The job interview process is probably the most crucial part to a successful hiring. And without successful people on board – from the switchboard operator, over Research & Development and accounts receivables to the CEO – no company will stay in business.

Much has been written (including on this blog) on how to master the job interview, both for the hiring manager and the candidate. This is the quality part. What about the quantity, more specifically: how many job interviews are too many?

I have heard everything from we hire after “1 phone interview” to “17 personal interviews”.

It is difficult to give a clear answer. My experience after more than 15 years’ in recruitment is:

  • There should be no less than two physical meetings between candidate and future manager. I feel it is important to meet once, go away, digest and come back to see if the first impression is consistent. I have seen people change from interview 1 to interview 2 and anything that is inconsistent, is not good in business (or child education…).
  • If the interview process gets too long, you risk losing the momentum – and the candidate. In recruitment, time is always your enemy. Always. Always! The argument I have heard from my clients “if s/he is really motivated, s/he will wait” falls short: your company is not the best one in the world even though we all think so (hey, by the way: Kennedy Executive REALLY is the best executive search firm in the world or at least, I think so. Call us in Amsterdam, Budapest, Copenhagen, Denver, Frankfurt, London, Milan, Monaco, Paris or Prague to find out). Let’s do the math: two interviews with the direct superior, one with HR, one final with senior leadership make 4 maximum (for junior to middle management positions). If you have more than 4 interviews for middle management jobs, I invite you to question the process. I personally refuse to accept assignments in middle management if there are more than 5 interviews as chances are high we will lose the candidate on the way.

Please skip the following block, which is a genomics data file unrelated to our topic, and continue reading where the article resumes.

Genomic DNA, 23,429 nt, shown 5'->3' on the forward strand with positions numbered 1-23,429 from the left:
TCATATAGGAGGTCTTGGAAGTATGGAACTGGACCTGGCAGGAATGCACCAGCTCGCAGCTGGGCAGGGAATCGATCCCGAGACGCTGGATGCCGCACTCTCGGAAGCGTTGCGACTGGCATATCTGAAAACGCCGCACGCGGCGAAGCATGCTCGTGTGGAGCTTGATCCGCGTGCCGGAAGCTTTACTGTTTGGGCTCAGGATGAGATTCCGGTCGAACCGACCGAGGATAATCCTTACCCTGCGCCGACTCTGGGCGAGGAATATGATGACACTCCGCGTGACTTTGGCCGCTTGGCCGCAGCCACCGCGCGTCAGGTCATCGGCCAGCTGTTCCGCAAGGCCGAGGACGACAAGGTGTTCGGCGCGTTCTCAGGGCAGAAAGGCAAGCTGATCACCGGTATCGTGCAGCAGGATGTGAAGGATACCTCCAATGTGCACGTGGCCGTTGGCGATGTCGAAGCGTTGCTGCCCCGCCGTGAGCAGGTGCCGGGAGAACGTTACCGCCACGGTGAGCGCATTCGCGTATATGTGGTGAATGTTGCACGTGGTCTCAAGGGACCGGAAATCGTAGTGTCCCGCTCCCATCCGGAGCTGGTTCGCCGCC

Hiring is an art and a science. The impact of a bad hire can be costly and create internal frustration and dis-equilibrum. Too few interviews risk not to give you the information you need which are for the hiring manager essentially “is this person able to do the job, does s/he want to do the job and will s/he fit into the corporate culture?” and for the candidate “can I do the job will I learn and grow and do I want to spend time with these people?”. Too many interviews bear the risk of losing momentum and giving the impression of inefficiency.

What do YOU think? How many job interviews should be run and how many are too many?